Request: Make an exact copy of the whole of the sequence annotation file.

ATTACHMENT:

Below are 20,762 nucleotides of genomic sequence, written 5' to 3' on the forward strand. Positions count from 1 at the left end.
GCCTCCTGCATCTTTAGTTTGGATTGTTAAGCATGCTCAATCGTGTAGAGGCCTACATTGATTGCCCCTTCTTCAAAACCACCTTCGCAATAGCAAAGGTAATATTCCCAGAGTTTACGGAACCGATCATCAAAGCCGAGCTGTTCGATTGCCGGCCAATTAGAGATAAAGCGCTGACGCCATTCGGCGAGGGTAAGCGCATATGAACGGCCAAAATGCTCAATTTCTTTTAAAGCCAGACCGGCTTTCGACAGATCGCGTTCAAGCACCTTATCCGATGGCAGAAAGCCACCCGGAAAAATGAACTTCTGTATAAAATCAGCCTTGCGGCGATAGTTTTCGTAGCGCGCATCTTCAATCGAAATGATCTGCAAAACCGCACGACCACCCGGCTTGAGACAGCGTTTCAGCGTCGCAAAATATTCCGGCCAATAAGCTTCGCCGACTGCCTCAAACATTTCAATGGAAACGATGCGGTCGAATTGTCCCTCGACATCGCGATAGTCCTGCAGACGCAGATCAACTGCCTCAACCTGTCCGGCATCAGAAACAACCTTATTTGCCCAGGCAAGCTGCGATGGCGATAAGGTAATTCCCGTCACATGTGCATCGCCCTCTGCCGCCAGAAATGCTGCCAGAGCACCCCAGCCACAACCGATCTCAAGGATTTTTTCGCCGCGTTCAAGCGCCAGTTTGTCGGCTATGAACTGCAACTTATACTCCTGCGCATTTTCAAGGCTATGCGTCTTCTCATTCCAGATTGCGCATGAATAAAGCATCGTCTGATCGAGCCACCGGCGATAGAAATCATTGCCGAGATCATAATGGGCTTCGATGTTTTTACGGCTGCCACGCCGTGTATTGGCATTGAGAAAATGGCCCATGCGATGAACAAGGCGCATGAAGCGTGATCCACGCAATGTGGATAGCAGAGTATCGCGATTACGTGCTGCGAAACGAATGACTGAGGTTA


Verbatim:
Below are 20,762 nucleotides of genomic sequence, written 5' to 3' on the forward strand. Positions count from 1 at the left end.
GCCTCCTGCATCTTTAGTTTGGATTGTTAAGCATGCTCAATCGTGTAGAGGCCTACATTGATTGCCCCTTCTTCAAAACCACCTTCGCAATAGCAAAGGTAATATTCCCAGAGTTTACGGAACCGATCATCAAAGCCGAGCTGTTCGATTGCCGGCCAATTAGAGATAAAGCGCTGACGCCATTCGGCGAGGGTAAGCGCATATGAACGGCCAAAATGCTCAATTTCTTTTAAAGCCAGACCGGCTTTCGACAGATCGCGTTCAAGCACCTTATCCGATGGCAGAAAGCCACCCGGAAAAATGAACTTCTGTATAAAATCAGCCTTGCGGCGATAGTTTTCGTAGCGCGCATCTTCAATCGAAATGATCTGCAAAACCGCACGACCACCCGGCTTGAGACAGCGTTTCAGCGTCGCAAAATATTCCGGCCAATAAGCTTCGCCGACTGCCTCAAACATTTCAATGGAAACGATGCGGTCGAATTGTCCCTCGACATCGCGATAGTCCTGCAGACGCAGATCAACTGCCTCAACCTGTCCGGCATCAGAAACAACCTTATTTGCCCAGGCAAGCTGCGATGGCGATAAGGTAATTCCCGTCACATGTGCATCGCCCTCTGCCGCCAGAAATGCTGCCAGAGCACCCCAGCCACAACCGATCTCAAGGATTTTTTCGCCGCGTTCAAGCGCCAGTTTGTCGGCTATGAACTGCAACTTATACTCCTGCGCATTTTCAAGGCTATGCGTCTTCTCATTCCAGATTGCGCATGAATAAAGCATCGTCTGATCGAGCCACCGGCGATAGAAATCATTGCCGAGATCATAATGGGCTTCGATGTTTTTACGGCTGCCACGCCGTGTATTGGCATTGAGAAAATGGCCCATGCGATGAACAAGGCGCATGAAGCGTGATCCACGCAATGTGGATAGCAGAGTATCGCGATTACGTGCTGCGAAACGAATGACTGAGGTTA